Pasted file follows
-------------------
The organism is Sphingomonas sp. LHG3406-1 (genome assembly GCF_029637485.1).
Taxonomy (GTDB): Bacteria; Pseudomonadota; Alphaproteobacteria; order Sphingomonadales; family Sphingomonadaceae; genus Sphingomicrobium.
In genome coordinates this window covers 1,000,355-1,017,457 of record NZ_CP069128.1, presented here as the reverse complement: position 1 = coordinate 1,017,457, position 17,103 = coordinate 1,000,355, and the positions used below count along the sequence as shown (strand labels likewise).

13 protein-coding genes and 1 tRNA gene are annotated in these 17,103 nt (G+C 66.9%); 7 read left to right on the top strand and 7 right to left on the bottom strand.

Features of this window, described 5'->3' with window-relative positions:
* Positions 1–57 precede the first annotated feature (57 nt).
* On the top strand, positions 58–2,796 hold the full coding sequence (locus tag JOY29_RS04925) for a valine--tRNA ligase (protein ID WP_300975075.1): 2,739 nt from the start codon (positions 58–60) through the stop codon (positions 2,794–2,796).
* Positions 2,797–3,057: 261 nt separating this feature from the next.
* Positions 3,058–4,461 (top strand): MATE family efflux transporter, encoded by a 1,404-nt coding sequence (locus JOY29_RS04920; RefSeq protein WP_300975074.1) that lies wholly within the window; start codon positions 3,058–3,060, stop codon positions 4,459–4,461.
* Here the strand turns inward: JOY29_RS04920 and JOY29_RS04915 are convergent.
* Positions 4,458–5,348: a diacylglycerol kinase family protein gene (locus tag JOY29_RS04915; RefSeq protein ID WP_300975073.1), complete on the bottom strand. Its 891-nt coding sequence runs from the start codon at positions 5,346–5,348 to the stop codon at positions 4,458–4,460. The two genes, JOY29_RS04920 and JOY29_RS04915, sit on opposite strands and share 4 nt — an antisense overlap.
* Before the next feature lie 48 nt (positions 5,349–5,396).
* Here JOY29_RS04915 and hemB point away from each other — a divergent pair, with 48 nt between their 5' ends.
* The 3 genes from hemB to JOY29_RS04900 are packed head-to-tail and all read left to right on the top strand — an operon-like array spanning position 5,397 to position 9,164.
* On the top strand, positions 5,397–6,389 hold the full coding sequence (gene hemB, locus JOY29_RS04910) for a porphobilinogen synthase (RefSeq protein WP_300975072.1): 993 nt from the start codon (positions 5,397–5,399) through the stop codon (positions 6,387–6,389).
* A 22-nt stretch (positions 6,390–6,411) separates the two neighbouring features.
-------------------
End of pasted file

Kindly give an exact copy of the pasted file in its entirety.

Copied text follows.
The organism is Sphingomonas sp. LHG3406-1 (genome assembly GCF_029637485.1).
Taxonomy (GTDB): Bacteria; Pseudomonadota; Alphaproteobacteria; order Sphingomonadales; family Sphingomonadaceae; genus Sphingomicrobium.
In genome coordinates this window covers 1,000,355-1,017,457 of record NZ_CP069128.1, presented here as the reverse complement: position 1 = coordinate 1,017,457, position 17,103 = coordinate 1,000,355, and the positions used below count along the sequence as shown (strand labels likewise).

13 protein-coding genes and 1 tRNA gene are annotated in these 17,103 nt (G+C 66.9%); 7 read left to right on the top strand and 7 right to left on the bottom strand.

Features of this window, described 5'->3' with window-relative positions:
* Positions 1–57 precede the first annotated feature (57 nt).
* On the top strand, positions 58–2,796 hold the full coding sequence (locus tag JOY29_RS04925) for a valine--tRNA ligase (protein ID WP_300975075.1): 2,739 nt from the start codon (positions 58–60) through the stop codon (positions 2,794–2,796).
* Positions 2,797–3,057: 261 nt separating this feature from the next.
* Positions 3,058–4,461 (top strand): MATE family efflux transporter, encoded by a 1,404-nt coding sequence (locus JOY29_RS04920; RefSeq protein WP_300975074.1) that lies wholly within the window; start codon positions 3,058–3,060, stop codon positions 4,459–4,461.
* Here the strand turns inward: JOY29_RS04920 and JOY29_RS04915 are convergent.
* Positions 4,458–5,348: a diacylglycerol kinase family protein gene (locus tag JOY29_RS04915; RefSeq protein ID WP_300975073.1), complete on the bottom strand. Its 891-nt coding sequence runs from the start codon at positions 5,346–5,348 to the stop codon at positions 4,458–4,460. The two genes, JOY29_RS04920 and JOY29_RS04915, sit on opposite strands and share 4 nt — an antisense overlap.
* Before the next feature lie 48 nt (positions 5,349–5,396).
* Here JOY29_RS04915 and hemB point away from each other — a divergent pair, with 48 nt between their 5' ends.
* The 3 genes from hemB to JOY29_RS04900 are packed head-to-tail and all read left to right on the top strand — an operon-like array spanning position 5,397 to position 9,164.
* On the top strand, positions 5,397–6,389 hold the full coding sequence (gene hemB, locus JOY29_RS04910) for a porphobilinogen synthase (RefSeq protein WP_300975072.1): 993 nt from the start codon (positions 5,397–5,399) through the stop codon (positions 6,387–6,389).
* A 22-nt stretch (positions 6,390–6,411) separates the two neighbouring features.